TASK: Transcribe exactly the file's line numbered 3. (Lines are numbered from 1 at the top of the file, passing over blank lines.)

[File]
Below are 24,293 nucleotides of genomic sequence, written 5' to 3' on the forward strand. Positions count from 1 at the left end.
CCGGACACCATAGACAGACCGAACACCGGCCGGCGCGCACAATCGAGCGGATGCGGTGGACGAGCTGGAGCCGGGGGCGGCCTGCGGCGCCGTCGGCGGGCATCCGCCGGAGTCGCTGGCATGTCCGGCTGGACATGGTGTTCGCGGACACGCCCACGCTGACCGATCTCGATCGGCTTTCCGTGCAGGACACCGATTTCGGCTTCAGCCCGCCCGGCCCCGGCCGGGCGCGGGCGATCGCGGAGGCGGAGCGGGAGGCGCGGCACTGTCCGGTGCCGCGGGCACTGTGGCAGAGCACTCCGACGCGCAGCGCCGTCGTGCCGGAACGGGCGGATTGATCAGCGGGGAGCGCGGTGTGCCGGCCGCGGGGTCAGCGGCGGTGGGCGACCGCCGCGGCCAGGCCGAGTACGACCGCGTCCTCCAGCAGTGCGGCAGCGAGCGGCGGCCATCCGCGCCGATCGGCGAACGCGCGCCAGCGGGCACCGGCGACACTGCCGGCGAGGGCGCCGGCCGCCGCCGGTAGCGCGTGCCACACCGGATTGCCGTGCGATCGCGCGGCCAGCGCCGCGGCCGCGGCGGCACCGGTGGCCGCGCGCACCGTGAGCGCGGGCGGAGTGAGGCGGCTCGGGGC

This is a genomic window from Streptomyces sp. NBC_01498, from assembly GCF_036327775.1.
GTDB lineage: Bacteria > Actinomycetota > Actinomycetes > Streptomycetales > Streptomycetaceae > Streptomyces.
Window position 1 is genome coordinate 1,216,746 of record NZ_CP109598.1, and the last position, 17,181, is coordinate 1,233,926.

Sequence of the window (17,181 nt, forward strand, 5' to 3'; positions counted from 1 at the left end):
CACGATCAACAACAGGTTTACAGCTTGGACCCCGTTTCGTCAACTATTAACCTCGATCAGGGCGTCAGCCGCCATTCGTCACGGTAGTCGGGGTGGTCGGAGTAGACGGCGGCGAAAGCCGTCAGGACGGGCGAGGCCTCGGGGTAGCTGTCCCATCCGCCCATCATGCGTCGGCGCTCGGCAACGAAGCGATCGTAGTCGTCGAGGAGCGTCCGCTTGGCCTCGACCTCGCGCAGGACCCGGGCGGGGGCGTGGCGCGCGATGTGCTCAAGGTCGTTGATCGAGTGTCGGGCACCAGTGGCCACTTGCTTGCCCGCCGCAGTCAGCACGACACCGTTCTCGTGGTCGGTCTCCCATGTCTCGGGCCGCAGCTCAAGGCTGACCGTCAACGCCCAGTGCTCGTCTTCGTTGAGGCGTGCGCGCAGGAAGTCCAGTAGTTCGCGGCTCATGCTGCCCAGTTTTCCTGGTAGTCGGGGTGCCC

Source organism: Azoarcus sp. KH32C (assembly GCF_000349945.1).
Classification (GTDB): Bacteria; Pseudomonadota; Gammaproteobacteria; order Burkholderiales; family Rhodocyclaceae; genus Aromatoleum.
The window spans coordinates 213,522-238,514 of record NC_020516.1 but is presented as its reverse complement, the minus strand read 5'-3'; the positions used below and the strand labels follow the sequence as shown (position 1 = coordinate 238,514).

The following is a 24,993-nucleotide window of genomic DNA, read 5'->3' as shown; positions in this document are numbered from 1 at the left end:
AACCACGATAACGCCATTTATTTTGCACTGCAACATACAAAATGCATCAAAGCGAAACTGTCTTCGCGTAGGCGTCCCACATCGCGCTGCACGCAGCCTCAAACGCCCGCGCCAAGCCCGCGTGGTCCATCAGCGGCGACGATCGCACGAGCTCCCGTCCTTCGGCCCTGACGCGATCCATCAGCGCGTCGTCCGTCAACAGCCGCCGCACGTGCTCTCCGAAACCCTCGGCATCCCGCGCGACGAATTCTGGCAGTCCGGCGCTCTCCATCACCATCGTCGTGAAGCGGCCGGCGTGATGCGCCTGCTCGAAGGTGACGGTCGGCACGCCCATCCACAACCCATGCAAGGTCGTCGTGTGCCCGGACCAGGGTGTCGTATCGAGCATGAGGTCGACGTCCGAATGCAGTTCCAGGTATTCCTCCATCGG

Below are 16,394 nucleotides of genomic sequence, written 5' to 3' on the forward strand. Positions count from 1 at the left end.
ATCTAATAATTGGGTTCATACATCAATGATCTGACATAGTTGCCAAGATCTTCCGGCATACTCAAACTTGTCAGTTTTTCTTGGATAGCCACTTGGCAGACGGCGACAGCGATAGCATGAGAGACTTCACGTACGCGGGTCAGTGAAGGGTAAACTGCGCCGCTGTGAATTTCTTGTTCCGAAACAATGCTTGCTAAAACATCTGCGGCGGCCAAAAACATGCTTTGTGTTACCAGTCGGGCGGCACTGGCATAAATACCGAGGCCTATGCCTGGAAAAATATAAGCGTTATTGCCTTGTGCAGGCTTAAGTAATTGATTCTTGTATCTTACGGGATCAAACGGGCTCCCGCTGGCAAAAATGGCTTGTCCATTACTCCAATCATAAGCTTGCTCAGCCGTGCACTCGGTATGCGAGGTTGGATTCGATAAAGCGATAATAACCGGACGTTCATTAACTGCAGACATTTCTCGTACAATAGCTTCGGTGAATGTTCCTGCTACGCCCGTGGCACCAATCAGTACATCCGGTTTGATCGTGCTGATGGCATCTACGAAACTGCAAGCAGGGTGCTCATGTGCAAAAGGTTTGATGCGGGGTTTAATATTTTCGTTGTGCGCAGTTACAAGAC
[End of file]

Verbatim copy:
This is a genomic window from Streptomyces sp. NBC_01498, from assembly GCF_036327775.1.